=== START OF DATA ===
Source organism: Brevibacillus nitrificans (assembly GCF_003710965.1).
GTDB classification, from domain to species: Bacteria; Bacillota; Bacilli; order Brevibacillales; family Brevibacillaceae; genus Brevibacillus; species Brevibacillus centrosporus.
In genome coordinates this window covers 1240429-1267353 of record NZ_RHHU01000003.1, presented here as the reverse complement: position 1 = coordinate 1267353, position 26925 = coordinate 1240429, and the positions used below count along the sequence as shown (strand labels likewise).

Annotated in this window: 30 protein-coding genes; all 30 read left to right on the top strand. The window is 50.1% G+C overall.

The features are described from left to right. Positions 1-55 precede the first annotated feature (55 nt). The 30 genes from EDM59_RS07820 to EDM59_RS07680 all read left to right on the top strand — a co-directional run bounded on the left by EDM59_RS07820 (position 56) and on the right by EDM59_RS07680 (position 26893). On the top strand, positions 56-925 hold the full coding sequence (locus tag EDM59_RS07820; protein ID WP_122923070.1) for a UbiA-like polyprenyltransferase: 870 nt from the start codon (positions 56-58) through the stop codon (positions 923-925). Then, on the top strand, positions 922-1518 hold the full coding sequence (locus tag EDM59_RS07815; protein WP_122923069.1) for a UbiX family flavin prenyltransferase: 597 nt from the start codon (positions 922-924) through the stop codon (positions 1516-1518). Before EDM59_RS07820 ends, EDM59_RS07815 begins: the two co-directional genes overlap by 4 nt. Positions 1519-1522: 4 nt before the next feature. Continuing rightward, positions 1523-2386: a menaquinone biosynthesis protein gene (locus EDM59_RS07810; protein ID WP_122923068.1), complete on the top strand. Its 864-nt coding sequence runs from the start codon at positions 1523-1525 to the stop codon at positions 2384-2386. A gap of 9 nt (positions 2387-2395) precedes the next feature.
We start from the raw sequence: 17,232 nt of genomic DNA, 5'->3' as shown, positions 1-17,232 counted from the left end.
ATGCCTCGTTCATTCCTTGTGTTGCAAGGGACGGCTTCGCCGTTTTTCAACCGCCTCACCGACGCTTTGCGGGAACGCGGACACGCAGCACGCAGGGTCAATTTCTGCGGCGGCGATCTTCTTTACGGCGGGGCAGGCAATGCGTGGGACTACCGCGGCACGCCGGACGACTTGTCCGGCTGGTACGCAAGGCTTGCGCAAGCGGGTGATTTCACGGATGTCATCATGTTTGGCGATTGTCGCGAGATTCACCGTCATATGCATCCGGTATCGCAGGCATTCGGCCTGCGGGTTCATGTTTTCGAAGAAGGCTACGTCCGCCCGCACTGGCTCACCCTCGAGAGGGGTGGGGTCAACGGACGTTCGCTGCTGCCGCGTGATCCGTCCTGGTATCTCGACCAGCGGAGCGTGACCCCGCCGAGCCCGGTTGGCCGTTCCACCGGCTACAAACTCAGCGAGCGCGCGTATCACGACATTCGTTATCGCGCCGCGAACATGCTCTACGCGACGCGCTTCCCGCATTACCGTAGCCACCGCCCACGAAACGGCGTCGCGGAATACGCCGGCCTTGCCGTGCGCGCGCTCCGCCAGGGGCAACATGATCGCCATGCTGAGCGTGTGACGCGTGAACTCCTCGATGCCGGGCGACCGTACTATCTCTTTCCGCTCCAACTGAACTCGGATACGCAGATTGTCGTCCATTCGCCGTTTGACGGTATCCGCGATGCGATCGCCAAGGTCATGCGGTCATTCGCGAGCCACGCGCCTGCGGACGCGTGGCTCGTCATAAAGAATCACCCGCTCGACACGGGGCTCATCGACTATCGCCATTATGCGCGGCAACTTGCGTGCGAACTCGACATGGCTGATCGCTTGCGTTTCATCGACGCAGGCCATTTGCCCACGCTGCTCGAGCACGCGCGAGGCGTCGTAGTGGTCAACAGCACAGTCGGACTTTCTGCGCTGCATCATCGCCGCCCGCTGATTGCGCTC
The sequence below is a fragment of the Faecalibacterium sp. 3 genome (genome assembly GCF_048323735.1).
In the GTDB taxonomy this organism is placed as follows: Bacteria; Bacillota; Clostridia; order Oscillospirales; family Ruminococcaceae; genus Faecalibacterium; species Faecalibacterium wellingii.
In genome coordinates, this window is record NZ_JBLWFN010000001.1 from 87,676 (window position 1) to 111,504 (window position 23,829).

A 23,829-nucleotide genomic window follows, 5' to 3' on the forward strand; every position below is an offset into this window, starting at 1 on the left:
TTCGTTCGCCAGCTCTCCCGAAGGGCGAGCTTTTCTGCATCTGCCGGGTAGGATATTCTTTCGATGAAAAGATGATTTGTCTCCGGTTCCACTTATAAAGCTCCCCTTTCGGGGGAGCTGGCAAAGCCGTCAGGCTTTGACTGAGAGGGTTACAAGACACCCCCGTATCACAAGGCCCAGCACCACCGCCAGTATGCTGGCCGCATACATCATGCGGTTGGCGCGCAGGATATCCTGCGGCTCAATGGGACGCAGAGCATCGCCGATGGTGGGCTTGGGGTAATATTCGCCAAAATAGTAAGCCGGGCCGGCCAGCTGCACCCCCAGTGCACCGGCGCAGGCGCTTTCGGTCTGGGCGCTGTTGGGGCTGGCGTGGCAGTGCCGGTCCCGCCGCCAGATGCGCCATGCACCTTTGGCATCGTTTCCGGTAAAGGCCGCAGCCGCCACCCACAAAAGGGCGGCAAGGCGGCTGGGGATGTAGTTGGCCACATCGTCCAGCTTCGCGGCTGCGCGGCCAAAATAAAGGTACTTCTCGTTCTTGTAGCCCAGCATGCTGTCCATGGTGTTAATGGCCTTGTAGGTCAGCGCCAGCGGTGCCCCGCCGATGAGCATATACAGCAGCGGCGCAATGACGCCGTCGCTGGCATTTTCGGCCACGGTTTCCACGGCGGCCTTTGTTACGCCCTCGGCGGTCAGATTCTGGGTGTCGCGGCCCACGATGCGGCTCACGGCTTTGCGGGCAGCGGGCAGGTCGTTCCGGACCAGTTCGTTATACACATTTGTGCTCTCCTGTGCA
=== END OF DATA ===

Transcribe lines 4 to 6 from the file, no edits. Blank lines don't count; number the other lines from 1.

Annotated in this window: 30 protein-coding genes; all 30 read left to right on the top strand. The window is 50.1% G+C overall.

The features are described from left to right. Positions 1-55 precede the first annotated feature (55 nt). The 30 genes from EDM59_RS07820 to EDM59_RS07680 all read left to right on the top strand — a co-directional run bounded on the left by EDM59_RS07820 (position 56) and on the right by EDM59_RS07680 (position 26893). On the top strand, positions 56-925 hold the full coding sequence (locus tag EDM59_RS07820; protein ID WP_122923070.1) for a UbiA-like polyprenyltransferase: 870 nt from the start codon (positions 56-58) through the stop codon (positions 923-925). Then, on the top strand, positions 922-1518 hold the full coding sequence (locus tag EDM59_RS07815; protein WP_122923069.1) for a UbiX family flavin prenyltransferase: 597 nt from the start codon (positions 922-924) through the stop codon (positions 1516-1518). Before EDM59_RS07820 ends, EDM59_RS07815 begins: the two co-directional genes overlap by 4 nt. Positions 1519-1522: 4 nt before the next feature. Continuing rightward, positions 1523-2386: a menaquinone biosynthesis protein gene (locus EDM59_RS07810; protein ID WP_122923068.1), complete on the top strand. Its 864-nt coding sequence runs from the start codon at positions 1523-1525 to the stop codon at positions 2384-2386. A gap of 9 nt (positions 2387-2395) precedes the next feature.
We start from the raw sequence: 17,232 nt of genomic DNA, 5'->3' as shown, positions 1-17,232 counted from the left end.